Verizon and Sprint are Next To Pay Cramming Charges

Verizon and Sprint are next in line to refund customers hidden "cramming" charges that were applied to their bills.

It hasn’t been long since we last heard about cramming; a few weeks ago, the deadline passed for customers to request refunds for AT&T’s hidden charges. Today, Verizon and Sprint are being ordered to pay up for similar practices.

On Tuesday, the Consumer Financial Protection Bureau is settling its charges against Verizon and Sprint for cramming with a combined $158 million, of which $120 million will be used to refund subscribers who were subject to the charges. For comparison, AT&T was charged $105 million in total.

The cramming charges system allowed third party services to charge mobile users without their consent to their phone bill. These charges often amounted to $10 a month, and the carriers got 30 percent of each transaction. Customers who asked were denied refunds.

“For too long, consumers have been charged on their phone bills for things they did not buy,” FCC Chairman Tom Wheeler said in a statement. “We call these fraudulent charges ‘cramming,’ and with today’s agreements we are calling them history for Verizon and Sprint customers.”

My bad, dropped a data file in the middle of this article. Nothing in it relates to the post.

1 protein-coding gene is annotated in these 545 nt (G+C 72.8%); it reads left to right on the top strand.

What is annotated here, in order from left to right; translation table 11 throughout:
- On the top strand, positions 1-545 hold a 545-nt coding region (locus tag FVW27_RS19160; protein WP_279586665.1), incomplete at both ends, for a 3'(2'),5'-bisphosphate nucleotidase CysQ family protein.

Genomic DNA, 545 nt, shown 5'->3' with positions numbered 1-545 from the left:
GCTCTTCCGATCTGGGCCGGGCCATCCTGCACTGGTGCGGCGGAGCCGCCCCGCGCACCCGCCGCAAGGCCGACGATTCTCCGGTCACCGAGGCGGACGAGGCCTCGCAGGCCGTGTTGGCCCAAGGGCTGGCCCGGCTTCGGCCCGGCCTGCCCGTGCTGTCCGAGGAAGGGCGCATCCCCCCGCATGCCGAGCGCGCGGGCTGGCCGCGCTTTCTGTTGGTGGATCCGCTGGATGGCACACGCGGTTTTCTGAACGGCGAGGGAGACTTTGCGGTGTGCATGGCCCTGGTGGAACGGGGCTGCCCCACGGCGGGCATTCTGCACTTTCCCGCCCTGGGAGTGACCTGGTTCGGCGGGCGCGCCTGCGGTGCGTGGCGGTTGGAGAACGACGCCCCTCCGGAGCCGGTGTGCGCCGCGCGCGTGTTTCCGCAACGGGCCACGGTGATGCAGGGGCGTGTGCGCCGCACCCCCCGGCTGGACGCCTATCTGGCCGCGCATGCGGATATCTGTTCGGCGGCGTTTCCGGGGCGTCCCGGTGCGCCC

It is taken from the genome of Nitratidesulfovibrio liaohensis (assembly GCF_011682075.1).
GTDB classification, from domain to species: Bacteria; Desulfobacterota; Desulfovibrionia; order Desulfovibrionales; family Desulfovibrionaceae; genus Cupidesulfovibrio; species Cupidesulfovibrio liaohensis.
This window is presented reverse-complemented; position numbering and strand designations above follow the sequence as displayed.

The wireless providers have agreed to pay their fines, while also improving their billing systems to increase oversight so this doesn’t happen in the future.

Signing up for these unauthorized charges were often as simple as an unsuspecting user entering their phone number into a website. Even where the website would often claim to be offering a free service, a charge could be passed down the line to the user, all via that mobile number.

“Well before any government action, Verizon Wireless stopped allowing companies to place charges for premium text message services on customers’ bills,” spokeswoman Debra Lewis said in a statement.”Customers who believe they were billed improperly for these services may seek a refund.”

Sprint “returned tens of millions of dollars long before the government initiated its investigation of our industry,” the company said in a statement.

Sprint and Verizon have both opted to host their own refund pages (AT&T let the FCC handle the refunds). Verizon customers should visit www.cfpbsettlementverizon.com and Sprint customer should go to www.sprintrefundpsms.com.




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Daniel Heppner
Daniel Heppner
My big interests are photography, IT, and electronics. I like to get out the soldering iron and build things for my house that light up. I've traveled around the world taking pictures and consider the viewfinder an extension of my eyeball. I build computers for myself and friends for fun, and have experience with software programming. I have experience programming underwater robots for robotics competitions, as well as wiring up the circuitry for them.

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